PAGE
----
By Mazin Qumsiyeh – Bethlehem
We now know how Nothingyahoo (Netanyahu) intends to pursue the classic Israeli policy of engaging in endless "Peace Talks" without the intention of reaching any peace based on International law.
He says to US envoy George Mitchell that his government wants the Palestinians to agree to recognize Israel not just as a state but as “A JEWISH STATE” before beginning to discuss the possibility of a two-state solution. This is like South Africa under apartheid insisting that the ANC recognize South Africa as a White State before beginning to discuss the possibility of giving the blacks a state (a Bantustan).
Even without complying with International law and allowing the Palestinian refugees to return, there are 20-25% of the population in Israel who are not Jewish and are already targeted (Israel’s foreign minister who came from abroad and has no connection to the land wants to get rid of the natives). If there is a definition of Chutzpah then this notion of recognizing a racist “Jewish state” as precondition even for talks is it.
Unfortunately, this is only made possible by the lack of a Palestinian coherent strategy to face the regional and International challenges including outright attempts to liquidate the Palestinian cause. Instead, the struggle between Hamas and Fatah have now become a defacto struggle between leadership of two prisoner factions for leadership of prison blocks (Gaza and the five cantons in the West Bank) and the struggle for freedom has receded to lower priority if not outright ignored.
An encouraging sign came when Mahmoud Abbas said he would demand a freeze to settlements before returning to talks (we will see if this holds).
The Obama administration beginning to talk with Iran on its nuclear program does not necessarily imply progress as we the Palestinians may end up being just another bargaining chip in these international chess games.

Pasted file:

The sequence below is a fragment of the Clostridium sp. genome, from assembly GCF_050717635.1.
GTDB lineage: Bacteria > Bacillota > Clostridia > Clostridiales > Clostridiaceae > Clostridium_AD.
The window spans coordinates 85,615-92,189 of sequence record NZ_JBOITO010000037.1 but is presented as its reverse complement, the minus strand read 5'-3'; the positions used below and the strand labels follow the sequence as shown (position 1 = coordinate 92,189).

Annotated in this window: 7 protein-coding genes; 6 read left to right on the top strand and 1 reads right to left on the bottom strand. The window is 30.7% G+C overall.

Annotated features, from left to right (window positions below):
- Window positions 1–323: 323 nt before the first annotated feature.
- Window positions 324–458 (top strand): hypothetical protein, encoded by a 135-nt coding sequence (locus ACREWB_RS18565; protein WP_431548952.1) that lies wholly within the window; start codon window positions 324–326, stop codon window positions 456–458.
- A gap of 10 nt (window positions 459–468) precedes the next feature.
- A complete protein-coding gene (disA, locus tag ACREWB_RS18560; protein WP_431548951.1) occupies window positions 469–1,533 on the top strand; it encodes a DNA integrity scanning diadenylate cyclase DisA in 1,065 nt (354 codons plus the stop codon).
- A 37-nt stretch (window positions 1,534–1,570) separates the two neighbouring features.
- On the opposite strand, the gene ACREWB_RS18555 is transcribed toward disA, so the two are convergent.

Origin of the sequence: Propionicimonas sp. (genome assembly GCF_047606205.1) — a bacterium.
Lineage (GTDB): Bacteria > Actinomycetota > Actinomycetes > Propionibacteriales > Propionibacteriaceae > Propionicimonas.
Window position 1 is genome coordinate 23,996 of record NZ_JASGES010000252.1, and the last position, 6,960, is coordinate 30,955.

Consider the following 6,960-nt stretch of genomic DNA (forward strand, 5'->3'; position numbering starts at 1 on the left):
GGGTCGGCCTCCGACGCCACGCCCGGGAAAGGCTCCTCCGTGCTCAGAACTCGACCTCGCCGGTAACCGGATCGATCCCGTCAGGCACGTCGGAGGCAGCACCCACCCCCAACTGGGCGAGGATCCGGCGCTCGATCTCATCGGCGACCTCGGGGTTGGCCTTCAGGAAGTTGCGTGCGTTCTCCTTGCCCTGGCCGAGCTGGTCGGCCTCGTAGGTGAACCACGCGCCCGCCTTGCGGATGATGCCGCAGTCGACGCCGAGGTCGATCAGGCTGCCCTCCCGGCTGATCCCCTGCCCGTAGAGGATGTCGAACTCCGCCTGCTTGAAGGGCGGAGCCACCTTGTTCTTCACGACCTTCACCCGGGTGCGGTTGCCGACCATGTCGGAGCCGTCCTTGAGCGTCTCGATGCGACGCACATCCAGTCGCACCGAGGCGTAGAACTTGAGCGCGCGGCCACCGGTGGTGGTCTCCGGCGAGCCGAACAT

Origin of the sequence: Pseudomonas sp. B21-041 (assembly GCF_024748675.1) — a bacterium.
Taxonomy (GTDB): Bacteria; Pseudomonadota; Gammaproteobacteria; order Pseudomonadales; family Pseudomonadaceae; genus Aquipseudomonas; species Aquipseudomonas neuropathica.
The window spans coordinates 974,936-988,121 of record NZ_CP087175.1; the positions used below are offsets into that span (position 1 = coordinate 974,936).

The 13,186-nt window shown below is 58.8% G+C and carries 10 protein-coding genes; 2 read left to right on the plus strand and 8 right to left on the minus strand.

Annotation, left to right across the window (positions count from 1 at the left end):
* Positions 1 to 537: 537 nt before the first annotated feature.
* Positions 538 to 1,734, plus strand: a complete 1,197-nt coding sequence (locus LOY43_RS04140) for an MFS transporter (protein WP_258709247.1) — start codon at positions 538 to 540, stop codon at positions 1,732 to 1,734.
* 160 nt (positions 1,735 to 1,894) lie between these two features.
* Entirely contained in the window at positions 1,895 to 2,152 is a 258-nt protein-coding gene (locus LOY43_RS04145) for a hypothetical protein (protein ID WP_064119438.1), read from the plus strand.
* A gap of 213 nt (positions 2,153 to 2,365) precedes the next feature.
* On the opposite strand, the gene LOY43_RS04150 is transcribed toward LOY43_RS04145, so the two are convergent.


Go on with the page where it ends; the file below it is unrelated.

Egypt’s spat with Iran and Hezbollah is also part of this political positioning for influence and relevance. There are International powers (principally Russia, US, and to a lesser degree major European countries) and there are regional powers (Israel, Turkey, Iran, and to a much lesser degree Egypt and Syria). All now have a say or at least want a say in Palestinian affairs and are having major inroads thanks to the disastrous route taken in the last 15 years (especially the fragmentation of the Palestinian collective). Since Hamas and Fatah are the two largest Palestinian factions, they hold the biggest share of responsibility for this pathetic (though not hopeless) state of disjointed affairs.
In Birzeit University student elections, the factional competition was strong but held in a civil discourse. Of 51 seats, the block affiliated with Fatah got 24 seats and that with Hamas 22 seats (last year it was 25 and 19). It shows that among the youth and in this rather progressive school, these two parties remain with strong support despite their leadership not getting us any closer to freedom.
But it also emphasized that no truly national discourse of liberation could be achieved by either of those two groups alone or in competition using their current political platforms and mechanisms. It emphasized the need to reconciliation and agreement but more important for a reevaluation of the discourse taken by these groups since 1988 (the founding of Hamas and the Fatah-led effort to implement a two-state solution along the 1967 borders).